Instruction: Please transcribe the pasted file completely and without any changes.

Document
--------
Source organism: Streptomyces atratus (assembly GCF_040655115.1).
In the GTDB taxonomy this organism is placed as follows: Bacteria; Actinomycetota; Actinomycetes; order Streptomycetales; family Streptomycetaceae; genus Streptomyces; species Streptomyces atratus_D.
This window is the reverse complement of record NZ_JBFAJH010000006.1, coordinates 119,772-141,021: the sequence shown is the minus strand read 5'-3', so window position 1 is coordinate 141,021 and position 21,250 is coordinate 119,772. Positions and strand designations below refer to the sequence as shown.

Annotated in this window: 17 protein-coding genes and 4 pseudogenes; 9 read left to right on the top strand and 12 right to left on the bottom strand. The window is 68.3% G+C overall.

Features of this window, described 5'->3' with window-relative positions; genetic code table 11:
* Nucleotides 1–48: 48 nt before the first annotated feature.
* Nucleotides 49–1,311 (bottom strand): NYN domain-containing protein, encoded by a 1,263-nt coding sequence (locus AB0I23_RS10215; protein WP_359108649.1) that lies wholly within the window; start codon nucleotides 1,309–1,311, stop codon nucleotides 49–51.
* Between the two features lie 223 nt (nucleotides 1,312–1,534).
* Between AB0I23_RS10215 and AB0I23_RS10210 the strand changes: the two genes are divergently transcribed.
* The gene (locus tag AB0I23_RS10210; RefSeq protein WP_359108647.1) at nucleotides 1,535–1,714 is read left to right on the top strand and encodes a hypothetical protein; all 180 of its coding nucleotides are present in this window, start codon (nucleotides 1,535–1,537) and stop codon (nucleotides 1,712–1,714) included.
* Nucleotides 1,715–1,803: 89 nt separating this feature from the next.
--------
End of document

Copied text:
Source organism: Streptomyces atratus (assembly GCF_040655115.1).
In the GTDB taxonomy this organism is placed as follows: Bacteria; Actinomycetota; Actinomycetes; order Streptomycetales; family Streptomycetaceae; genus Streptomyces; species Streptomyces atratus_D.
This window is the reverse complement of record NZ_JBFAJH010000006.1, coordinates 119,772-141,021: the sequence shown is the minus strand read 5'-3', so window position 1 is coordinate 141,021 and position 21,250 is coordinate 119,772. Positions and strand designations below refer to the sequence as shown.

Annotated in this window: 17 protein-coding genes and 4 pseudogenes; 9 read left to right on the top strand and 12 right to left on the bottom strand. The window is 68.3% G+C overall.

Features of this window, described 5'->3' with window-relative positions; genetic code table 11:
* Nucleotides 1–48: 48 nt before the first annotated feature.
* Nucleotides 49–1,311 (bottom strand): NYN domain-containing protein, encoded by a 1,263-nt coding sequence (locus AB0I23_RS10215; protein WP_359108649.1) that lies wholly within the window; start codon nucleotides 1,309–1,311, stop codon nucleotides 49–51.
* Between the two features lie 223 nt (nucleotides 1,312–1,534).
* Between AB0I23_RS10215 and AB0I23_RS10210 the strand changes: the two genes are divergently transcribed.
* The gene (locus tag AB0I23_RS10210; RefSeq protein WP_359108647.1) at nucleotides 1,535–1,714 is read left to right on the top strand and encodes a hypothetical protein; all 180 of its coding nucleotides are present in this window, start codon (nucleotides 1,535–1,537) and stop codon (nucleotides 1,712–1,714) included.
* Nucleotides 1,715–1,803: 89 nt separating this feature from the next.